Philosophy on quizzes

Discussion in 'Secondary Education' started by hubbopolis, Oct 2, 2014.

  1. hubbopolis

    hubbopolis Rookie

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    Oct 2, 2014

    Heads up...potentially overprotective parent here. :)

    I've got a situation that I'm trying to evaluate with my oldest. About a month ago she took a quiz that was followed by a test a few days later. Up until that point she had been doing pretty well, getting 100% on all of her assignments, she did bomb her first quiz but brought it up to a B on her second. Unfortunately this third quiz and subsequent test didn't turn out so hot. Approximately two weeks after she took them, the teacher returned both and she got a D and D- respectively. To make matters worse, these two assessments combined for 150 points, and to this day they only have 310 points worth of graded material in the quarter. In short, she's rocking a D in the class now.

    We work with her quite a bit because math is neither natural or enjoyable for her. She's in pre-calc as a junior and has been getting A's and B's for the most part, so she really does put in the work. My initial reaction was a bit 'meh' because she's been very busy and there was a lot of new material. However, I started getting upset when I reviewed the actual papers. She made a simple mental error in the quiz (flipping domains and ranges) that basically devastated her grade. No big deal, it happens. However, she did the EXACT SAME THING on the test, with the same results.

    This is where the philosophy question comes in. What is the purpose of a quiz? To me it's a diagnostic for the teacher to assess where the students are and a standard for the students to understand what type of material is going to be on upcoming assessments. To be effective in this role, however, the quiz really needs to be graded and returned to the students at least a day prior to any subsequent tests. If that would have happened here, a D on the quiz would have got our attention, we would have seen the error and corrected it in time for the test. However, that's not what happened here.

    I'm personally of the opinion that the teacher dropped the ball and I want something to be done about it. I'm not a big fan of retaking tests, but I'd be open to that or just dropping the quiz off of the gradebook entirely as it basically was of essentially no use. (edit: i think i would probably tend to request a retest because scores are weighted 15/20/65 for homework/quizzes/tests respectively)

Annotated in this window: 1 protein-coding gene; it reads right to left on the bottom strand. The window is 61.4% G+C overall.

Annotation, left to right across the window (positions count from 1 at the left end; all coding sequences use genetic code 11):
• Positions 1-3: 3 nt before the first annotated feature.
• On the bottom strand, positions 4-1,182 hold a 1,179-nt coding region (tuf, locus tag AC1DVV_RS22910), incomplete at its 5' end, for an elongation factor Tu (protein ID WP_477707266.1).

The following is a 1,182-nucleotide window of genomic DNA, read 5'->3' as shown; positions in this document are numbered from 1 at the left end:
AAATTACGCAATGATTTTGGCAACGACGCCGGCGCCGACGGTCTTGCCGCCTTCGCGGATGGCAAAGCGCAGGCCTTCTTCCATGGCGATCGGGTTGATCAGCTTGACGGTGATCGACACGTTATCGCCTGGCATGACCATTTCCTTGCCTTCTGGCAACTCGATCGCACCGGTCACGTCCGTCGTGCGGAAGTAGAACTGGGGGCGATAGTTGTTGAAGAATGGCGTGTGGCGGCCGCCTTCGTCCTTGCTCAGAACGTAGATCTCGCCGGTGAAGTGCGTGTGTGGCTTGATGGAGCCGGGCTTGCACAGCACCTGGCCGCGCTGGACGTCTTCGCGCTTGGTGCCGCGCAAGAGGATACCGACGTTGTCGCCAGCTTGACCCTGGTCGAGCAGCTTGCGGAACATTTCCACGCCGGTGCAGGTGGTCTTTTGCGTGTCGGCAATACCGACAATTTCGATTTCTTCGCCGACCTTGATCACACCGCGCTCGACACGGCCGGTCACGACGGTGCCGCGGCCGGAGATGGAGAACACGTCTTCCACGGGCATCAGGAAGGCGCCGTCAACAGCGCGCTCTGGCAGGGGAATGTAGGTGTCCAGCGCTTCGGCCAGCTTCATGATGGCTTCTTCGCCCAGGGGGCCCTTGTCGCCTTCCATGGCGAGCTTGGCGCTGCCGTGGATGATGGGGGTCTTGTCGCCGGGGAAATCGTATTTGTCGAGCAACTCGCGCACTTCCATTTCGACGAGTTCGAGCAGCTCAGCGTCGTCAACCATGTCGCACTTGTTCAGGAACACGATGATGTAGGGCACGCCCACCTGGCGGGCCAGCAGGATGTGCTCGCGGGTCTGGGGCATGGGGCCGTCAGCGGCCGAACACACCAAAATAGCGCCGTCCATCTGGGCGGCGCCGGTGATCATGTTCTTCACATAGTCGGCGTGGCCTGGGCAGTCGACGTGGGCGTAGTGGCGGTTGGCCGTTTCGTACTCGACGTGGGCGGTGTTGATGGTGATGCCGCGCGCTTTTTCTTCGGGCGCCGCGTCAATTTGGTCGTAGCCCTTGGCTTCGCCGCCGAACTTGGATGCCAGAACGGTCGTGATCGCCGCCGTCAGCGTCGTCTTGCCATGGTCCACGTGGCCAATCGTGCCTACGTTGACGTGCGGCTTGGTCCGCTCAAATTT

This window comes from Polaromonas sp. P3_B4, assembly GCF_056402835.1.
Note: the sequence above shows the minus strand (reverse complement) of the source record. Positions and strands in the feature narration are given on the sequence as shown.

I'm sitting on this for now in hopes of getting some feedback from a teacher's perspective. My wife has been teaching for nearly a decade and we're basically on the same page, but we're not exactly impartial here. :)

    Thanks
     
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  3. physteach

    physteach Companion

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    Oct 2, 2014

    Quizzes should be returned promptly, but it would be out of line to request an individual retest or for a grade to be dropped.
     
  4. Peregrin5

    Peregrin5 Maven

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    Oct 2, 2014

    I have the same views that you do about quizzes.

    They are diagnostics for me and the students. I usually have them peer grade them immediately for feedback and I rarely put them into the grade. Even if I did, they're worth next to nothing.

    Still not all teachers may view quizzes the same way. I would start by mentioning your concerns to the teacher and asking her if there is anything that your daughter can do to make up this quiz or test. Point out to her that it was a simple mistake and that she'd really like the chance to try it again.
     
  5. hubbopolis

    hubbopolis Rookie

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    I'm not asking for special treatment, but it does bring up a good point that I need to make that clear. She should let the whole class retake it if they want, everyone was equally affected by the grading turnaround (and some of my daughters friends did equally poorly on both).
     
  6. Caesar753

    Caesar753 Multitudinous

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    When did she get the results from her quiz?
     
  7. TeacherGroupie

    TeacherGroupie Moderator

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    Oct 2, 2014

    OP's first paragraph says that the quiz and the subsequent test were handed back at the same time, about two weeks after the quiz was taken.
     
  8. catnfiddle

    catnfiddle Moderator

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    Sounds like that teacher wasn't using formative assessments correctly and was just going for points. Blech. That's why I always allow retesting with me so they can learn from their errors without feeling penalized.
     
  9. Ima Teacher

    Ima Teacher Maven

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    Talk to the teacher. Just get the story straight.

    I just received an email from a parent who was angry because her didn't know she had failed a quiz, didn't have any opportunity tomlearn theconcept before the test, and did poorly on the test.

    In reality, students know their quiz scores as soon as they finish the test. If they do not score proficient, they are immediately given an online remediation assignment that is due in a week.

    I'm not saying I haven't dropped the ball on occasion, but this time the student and parent had. The daughter (good student and typically hard worker) did not WANT to do the online assignment. Mom was not checking the online grade system or monitoring the classroom Facebook page.

    So, ask. Don't accuse. Put in a plan to make things better next time.
     
  10. hubbopolis

    hubbopolis Rookie

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    This is all I'm asking for. She's a junior, we've got experience recovering after bad quiz grades.